Before Taurolock implementation, Gram-positive pathogens were identified in 62% of CLABSIs with 38% Gram-negative organisms; post-Taurolock, all 5 (100%) were Gram positive (Table 1).

Back to Top | Article Outline


This study describes a successful intervention into routine care for a target group of children undergoing nutritional therapy, chemotherapy and/or bone marrow transplantation. The use of Taurolock catheter lock solution was associated with significantly reduced CLABSI, with no reported adverse events, consistent with previous pediatric studies in similar population groups.6–9

Consistent with previous literature, the pathogens resulting in CLABSI altered with the implementation of Taurolock. In vitro study has shown that after 24 hours contact, certain solutions of taurolidine–citrate were lethal for Candida albicans, Staphylococcus epidermidis, Pseudomonas aeruginosa and Enterococcus faecalis and after 72 hours there was no growth in the taurolidine–citrate–treated devices. A systematic review reported that taurolidine solutions were effective at reducing the rate of Gram-negative infections (P = 0.004), but were associated only with a nonsignificant decrease in Gram-positive infections (P = 0.07).6 Accordingly, this was demonstrated within this study, with all CLABSI identified as Gram positive after Taurolock implementation.

With a 78% decrease in the incidence of Gram-negative CLABSI per 1000 catheter days, Taurolock is promising as a viable intervention into routine care to decrease CLABSI rates in high-risk groups. The results are limited in the study’s retrospective comparison, lack of randomization, small sample size and varying follow-up time. However, the study provides a framework for clinicians to replicate the successful application of Taurolock solution to reduce CLABSI in high-risk patients. Although additional close surveillance, follow-up and more experience are required to observe the long-term benefits of using Taurolock CVAD locks and to test its independent effectiveness, our results suggest this could potentially reduce infectious complications, without adverse effect, resulting in improved quality of life for children with chronic illness.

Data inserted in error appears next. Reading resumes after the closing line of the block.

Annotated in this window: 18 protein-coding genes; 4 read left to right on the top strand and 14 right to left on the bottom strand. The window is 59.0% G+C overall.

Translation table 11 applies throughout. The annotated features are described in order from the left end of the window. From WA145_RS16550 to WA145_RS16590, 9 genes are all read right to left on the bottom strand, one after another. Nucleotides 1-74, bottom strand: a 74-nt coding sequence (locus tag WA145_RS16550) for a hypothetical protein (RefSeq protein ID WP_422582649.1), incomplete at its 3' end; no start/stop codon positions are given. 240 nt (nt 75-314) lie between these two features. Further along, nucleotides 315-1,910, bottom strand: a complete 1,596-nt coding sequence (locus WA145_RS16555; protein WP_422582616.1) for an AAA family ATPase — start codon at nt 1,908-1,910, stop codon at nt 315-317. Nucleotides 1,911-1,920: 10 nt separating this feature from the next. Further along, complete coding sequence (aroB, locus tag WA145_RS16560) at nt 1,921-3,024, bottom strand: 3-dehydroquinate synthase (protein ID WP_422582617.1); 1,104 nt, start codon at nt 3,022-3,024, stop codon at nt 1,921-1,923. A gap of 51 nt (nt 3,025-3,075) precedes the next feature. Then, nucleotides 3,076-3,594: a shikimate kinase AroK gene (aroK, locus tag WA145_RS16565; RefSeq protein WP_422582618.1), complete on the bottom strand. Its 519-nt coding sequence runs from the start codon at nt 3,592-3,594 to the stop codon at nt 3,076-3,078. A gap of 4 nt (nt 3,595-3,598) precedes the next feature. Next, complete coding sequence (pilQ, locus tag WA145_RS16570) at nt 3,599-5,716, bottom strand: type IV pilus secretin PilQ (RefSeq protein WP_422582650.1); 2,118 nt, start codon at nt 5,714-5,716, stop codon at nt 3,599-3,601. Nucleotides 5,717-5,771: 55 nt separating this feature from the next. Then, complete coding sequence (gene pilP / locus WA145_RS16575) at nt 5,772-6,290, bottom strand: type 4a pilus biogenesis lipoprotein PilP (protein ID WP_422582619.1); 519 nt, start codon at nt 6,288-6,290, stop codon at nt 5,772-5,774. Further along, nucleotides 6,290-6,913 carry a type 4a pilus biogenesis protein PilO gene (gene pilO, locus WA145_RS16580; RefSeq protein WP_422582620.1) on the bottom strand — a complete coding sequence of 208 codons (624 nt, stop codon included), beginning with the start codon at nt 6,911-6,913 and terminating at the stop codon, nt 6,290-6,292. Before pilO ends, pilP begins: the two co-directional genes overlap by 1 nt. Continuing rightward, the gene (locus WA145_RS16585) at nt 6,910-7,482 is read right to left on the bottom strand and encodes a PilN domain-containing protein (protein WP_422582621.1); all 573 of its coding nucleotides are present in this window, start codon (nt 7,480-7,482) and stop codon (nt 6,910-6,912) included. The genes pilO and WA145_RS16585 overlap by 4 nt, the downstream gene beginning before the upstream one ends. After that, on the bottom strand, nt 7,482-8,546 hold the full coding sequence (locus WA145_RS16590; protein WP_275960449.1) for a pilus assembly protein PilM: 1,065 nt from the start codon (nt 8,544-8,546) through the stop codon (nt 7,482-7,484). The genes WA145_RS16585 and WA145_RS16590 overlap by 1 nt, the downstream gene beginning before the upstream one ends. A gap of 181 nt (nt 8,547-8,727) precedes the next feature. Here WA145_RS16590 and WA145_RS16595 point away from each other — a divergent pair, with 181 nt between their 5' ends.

Back to Top | Article Outline


The authors thank the children and parents who participated in our trial. The authors also thank Lady Cilento Children’s Hospital for supporting us through the trial and publication process.

Back to Top | Article Outline


1. Wolf J, Curtis N, Worth LJ, Flynn PM. Central line-associated bloodstream infection in children: an update on treatment. Pediatr Infect Dis J. 2013;32:905–910.
2. Ullman AJ, Marsh N, Mihala G, et al. Complications of central venous access devices: a systematic review. Pediatrics. 2015;136:e1331–e1344.
3. Handrup MM, Fuursted K, Funch P, et al. Biofilm formation in long-term central venous catheters in children with cancer: a randomized controlled open-labelled trial of taurolidine versus heparin. APMIS. 2012;120:794–801.
4. Liu Y, Zhang AQ, Cao L, et al. Taurolidine lock solutions for the prevention of catheter-related bloodstream infections: a systematic review and meta-analysis of randomized controlled trials. PLoS One. 2013;8:e79417.
5. Shah CB, Mittelman MW, Costerton JW, et al. Antimicrobial activity of a novel catheter lock solution. Antimicrob Agents Chemother. 2002;46:1674–1679.
6. Simon A, Ammann RA, Wiszniewsky G, Bode U, Fleischhack G, Besuden MM. Taurolidine-citrate lock solution (TauroLock) significantly reduces CVAD-associated gram positive infections in pediatric cancer patients. BMC Infect Dis. 2008;8:1–8.
7. Chu HP, Brind J, Tomar R, et al. Significant reduction in central venous catheter-related bloodstream infections in children on HPN after starting treatment with taurolidine line lock. J Pediatr Gastroenterol Nutr. 2012;55:403–407.
8. Dümichen MJ, Seeger K, Lode HN, et al. Randomized controlled trial of taurolidine citrate versus heparin as catheter lock solution in paediatric patients with haematological malignancies. J Hosp Infect. 2012;80:304–309.
9. Handrup MM, Møller JK, Schrøder H. Central venous catheters and catheter locks in children with cancer: a prospective randomized trial of taurolidine versus heparin. Pediatr Blood Cancer. 2013;60:1292–1298.
10. Children’s Health Services. Central venous catheters: nursing care and management of tunnelled (cuffed and non-cuffed) CVC in paediatric patients. In: Health Q. 2011.1st ed. Brisbane: Queensland Government.
11. Children’s Health Services. CVAD Insertion and Management. 2014.Brisbane: Queensland Government.
12. Centers for Disease Control and Prevention. Bloodstream Infection Event. 2017.Atlanta. US Government.

healthcare-associated infection; central line–associated bloodstream infection; catheter lock; children; taurolidine

Copyright © 2019 Wolters Kluwer Health, Inc. All rights reserved.